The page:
• A few managers made dozens of millions every year. They financially benefited from the scam they actively organised.
  • The company, Mr Randall and a few other managers, are now hit by two lawsuits: one from Goldilocks and the second one from PT Atlas. This is only the beginning.

So are they really essential? There is no need to answer this question. This level of arrogance is unbelievable. Who do they think they are? When the share price of your company is down 99% and you have destroyed the savings of thousands of investors, including retired senior citizens, you are expected to shut up, and keep a low profile.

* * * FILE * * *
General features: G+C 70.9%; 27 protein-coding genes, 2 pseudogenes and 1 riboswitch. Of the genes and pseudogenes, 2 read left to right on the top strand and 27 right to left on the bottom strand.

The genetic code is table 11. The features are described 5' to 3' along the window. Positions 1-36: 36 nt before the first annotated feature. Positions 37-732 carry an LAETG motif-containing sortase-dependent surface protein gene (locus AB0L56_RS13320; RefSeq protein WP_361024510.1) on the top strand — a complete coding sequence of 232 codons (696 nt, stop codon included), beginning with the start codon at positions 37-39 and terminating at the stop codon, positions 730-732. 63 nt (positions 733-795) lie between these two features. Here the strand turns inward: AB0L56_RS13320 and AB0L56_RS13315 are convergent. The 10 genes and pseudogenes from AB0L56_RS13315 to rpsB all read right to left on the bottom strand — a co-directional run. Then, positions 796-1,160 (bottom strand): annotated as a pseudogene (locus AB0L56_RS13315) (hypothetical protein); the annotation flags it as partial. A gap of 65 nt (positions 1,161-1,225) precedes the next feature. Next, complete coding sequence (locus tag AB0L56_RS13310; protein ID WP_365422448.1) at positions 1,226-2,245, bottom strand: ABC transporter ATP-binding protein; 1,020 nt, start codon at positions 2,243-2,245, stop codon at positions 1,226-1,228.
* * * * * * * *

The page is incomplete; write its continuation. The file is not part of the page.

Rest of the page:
It’s time for the silent majority to get organised and start lawsuits. Investors who have been the patsies for too long have to defend their interests much more aggressively. They are dealing with sharks. You don’t talk with sharks. You scare them (which means you lawyer up) or you hit them (which means you sue them). They won’t understand any other form of communication.

We believe that behind the scenes, Richard Elman continues to exert strong influence on the company via a few men. Executives such as Will Randall or the head of the legal department Jeffrey Alam are known for their loyalty to the founder. If Noble’s stakeholders are serious about ending the influence of Richard Elman, they need to replace these managers, and appoint executives with appropriate experience.


Can Noble expect a white knight post restructuring?